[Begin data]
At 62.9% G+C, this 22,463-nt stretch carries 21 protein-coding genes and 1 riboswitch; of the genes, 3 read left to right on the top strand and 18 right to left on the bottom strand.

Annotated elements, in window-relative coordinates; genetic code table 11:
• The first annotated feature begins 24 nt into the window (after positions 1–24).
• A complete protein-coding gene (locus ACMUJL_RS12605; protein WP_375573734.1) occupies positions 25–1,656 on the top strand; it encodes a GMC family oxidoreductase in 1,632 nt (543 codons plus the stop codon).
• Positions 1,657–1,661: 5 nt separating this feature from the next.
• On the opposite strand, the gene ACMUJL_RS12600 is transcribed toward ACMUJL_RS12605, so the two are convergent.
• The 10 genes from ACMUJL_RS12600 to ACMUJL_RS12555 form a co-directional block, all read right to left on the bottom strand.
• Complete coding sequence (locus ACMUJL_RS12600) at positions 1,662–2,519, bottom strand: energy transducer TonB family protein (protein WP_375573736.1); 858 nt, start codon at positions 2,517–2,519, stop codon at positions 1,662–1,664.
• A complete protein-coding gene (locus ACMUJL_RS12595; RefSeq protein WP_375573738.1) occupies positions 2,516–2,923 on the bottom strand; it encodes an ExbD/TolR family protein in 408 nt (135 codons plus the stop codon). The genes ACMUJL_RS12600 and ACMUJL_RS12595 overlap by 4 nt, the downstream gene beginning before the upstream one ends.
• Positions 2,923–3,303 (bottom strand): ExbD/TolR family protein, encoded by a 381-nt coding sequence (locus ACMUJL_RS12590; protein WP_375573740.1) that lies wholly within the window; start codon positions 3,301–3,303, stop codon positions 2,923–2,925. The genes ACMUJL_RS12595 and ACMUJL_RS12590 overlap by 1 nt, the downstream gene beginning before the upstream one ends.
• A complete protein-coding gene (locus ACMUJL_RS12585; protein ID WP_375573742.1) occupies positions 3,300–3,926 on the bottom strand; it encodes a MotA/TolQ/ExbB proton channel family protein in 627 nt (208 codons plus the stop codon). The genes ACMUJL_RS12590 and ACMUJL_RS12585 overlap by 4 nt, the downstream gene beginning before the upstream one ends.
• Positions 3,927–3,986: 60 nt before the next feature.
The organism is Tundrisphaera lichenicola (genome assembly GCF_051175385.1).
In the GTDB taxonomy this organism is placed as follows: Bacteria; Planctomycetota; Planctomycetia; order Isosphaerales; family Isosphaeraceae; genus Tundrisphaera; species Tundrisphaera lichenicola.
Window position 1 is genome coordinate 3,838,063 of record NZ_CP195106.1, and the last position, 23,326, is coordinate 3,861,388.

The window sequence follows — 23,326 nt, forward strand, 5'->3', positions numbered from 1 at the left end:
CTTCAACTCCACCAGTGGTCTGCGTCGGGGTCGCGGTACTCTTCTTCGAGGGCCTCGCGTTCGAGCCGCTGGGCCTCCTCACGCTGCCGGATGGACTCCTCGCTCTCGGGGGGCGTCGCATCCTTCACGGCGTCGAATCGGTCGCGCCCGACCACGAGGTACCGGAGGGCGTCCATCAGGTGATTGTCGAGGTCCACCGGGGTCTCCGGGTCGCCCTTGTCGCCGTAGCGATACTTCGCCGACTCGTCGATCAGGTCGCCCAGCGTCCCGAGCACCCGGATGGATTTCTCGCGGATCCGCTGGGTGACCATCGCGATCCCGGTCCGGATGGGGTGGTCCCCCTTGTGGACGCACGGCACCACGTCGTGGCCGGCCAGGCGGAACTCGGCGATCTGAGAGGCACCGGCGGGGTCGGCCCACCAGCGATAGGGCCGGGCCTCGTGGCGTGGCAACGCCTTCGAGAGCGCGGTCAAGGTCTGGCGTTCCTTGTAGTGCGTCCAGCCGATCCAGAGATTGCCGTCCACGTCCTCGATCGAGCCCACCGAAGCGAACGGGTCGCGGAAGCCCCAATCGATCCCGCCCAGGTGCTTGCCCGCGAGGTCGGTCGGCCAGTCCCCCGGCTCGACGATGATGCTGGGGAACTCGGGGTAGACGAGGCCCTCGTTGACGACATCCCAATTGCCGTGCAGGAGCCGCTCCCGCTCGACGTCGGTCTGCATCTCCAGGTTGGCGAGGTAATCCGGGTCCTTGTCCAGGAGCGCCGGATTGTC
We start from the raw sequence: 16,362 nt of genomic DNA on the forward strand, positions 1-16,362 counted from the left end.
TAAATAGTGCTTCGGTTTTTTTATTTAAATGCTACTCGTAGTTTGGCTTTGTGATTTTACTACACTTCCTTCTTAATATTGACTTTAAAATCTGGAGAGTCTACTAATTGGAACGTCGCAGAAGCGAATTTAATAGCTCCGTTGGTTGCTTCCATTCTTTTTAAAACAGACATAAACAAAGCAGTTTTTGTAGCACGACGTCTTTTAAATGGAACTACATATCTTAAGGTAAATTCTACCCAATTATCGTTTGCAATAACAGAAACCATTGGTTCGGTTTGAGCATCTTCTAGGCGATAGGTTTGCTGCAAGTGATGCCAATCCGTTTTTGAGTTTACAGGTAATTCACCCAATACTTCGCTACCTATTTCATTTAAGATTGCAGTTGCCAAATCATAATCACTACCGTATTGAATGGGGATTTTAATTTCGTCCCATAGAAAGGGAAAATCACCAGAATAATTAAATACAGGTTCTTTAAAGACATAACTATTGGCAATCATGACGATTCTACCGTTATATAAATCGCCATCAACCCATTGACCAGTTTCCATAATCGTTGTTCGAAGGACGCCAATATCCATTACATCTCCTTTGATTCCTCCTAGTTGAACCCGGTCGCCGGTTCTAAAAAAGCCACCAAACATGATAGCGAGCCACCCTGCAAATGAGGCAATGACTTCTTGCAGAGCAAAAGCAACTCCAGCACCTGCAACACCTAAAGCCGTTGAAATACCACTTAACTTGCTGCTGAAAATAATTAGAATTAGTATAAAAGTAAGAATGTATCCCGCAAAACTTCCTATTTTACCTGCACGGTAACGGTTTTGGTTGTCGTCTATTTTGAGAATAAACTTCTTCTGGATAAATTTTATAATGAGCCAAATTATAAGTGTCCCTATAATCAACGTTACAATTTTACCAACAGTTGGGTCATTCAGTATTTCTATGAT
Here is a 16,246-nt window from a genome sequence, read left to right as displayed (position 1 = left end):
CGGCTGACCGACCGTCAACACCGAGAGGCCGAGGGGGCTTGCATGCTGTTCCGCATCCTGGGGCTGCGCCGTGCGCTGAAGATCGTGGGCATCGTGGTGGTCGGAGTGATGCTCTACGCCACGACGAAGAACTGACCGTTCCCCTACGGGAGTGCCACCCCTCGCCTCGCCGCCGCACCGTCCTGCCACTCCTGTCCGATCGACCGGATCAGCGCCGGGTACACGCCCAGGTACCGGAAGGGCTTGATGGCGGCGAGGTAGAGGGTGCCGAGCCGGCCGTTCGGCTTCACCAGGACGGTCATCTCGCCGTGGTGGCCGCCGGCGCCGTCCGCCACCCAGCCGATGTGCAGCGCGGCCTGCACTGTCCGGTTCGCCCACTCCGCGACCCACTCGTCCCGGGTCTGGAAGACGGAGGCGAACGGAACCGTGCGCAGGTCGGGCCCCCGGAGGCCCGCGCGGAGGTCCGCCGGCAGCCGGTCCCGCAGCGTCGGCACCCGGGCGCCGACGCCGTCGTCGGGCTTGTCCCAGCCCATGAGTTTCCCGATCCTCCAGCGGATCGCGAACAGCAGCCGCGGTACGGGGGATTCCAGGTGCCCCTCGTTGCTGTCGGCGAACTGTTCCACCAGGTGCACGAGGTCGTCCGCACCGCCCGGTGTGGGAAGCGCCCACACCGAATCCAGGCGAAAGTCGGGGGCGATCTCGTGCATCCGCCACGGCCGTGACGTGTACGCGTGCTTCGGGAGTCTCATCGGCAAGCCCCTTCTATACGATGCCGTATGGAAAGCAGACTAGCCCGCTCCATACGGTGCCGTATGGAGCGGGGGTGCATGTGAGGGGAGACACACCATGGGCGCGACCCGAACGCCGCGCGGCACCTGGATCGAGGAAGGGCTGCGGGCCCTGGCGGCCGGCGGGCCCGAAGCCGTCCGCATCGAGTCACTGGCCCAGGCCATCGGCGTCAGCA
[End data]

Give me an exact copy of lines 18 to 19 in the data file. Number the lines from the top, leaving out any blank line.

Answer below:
We start from the raw sequence: 16,362 nt of genomic DNA on the forward strand, positions 1-16,362 counted from the left end.
TAAATAGTGCTTCGGTTTTTTTATTTAAATGCTACTCGTAGTTTGGCTTTGTGATTTTACTACACTTCCTTCTTAATATTGACTTTAAAATCTGGAGAGTCTACTAATTGGAACGTCGCAGAAGCGAATTTAATAGCTCCGTTGGTTGCTTCCATTCTTTTTAAAACAGACATAAACAAAGCAGTTTTTGTAGCACGACGTCTTTTAAATGGAACTACATATCTTAAGGTAAATTCTACCCAATTATCGTTTGCAATAACAGAAACCATTGGTTCGGTTTGAGCATCTTCTAGGCGATAGGTTTGCTGCAAGTGATGCCAATCCGTTTTTGAGTTTACAGGTAATTCACCCAATACTTCGCTACCTATTTCATTTAAGATTGCAGTTGCCAAATCATAATCACTACCGTATTGAATGGGGATTTTAATTTCGTCCCATAGAAAGGGAAAATCACCAGAATAATTAAATACAGGTTCTTTAAAGACATAACTATTGGCAATCATGACGATTCTACCGTTATATAAATCGCCATCAACCCATTGACCAGTTTCCATAATCGTTGTTCGAAGGACGCCAATATCCATTACATCTCCTTTGATTCCTCCTAGTTGAACCCGGTCGCCGGTTCTAAAAAAGCCACCAAACATGATAGCGAGCCACCCTGCAAATGAGGCAATGACTTCTTGCAGAGCAAAAGCAACTCCAGCACCTGCAACACCTAAAGCCGTTGAAATACCACTTAACTTGCTGCTGAAAATAATTAGAATTAGTATAAAAGTAAGAATGTATCCCGCAAAACTTCCTATTTTACCTGCACGGTAACGGTTTTGGTTGTCGTCTATTTTGAGAATAAACTTCTTCTGGATAAATTTTATAATGAGCCAAATTATAAGTGTCCCTATAATCAACGTTACAATTTTACCAACAGTTGGGTCATTCAGTATTTCTATGAT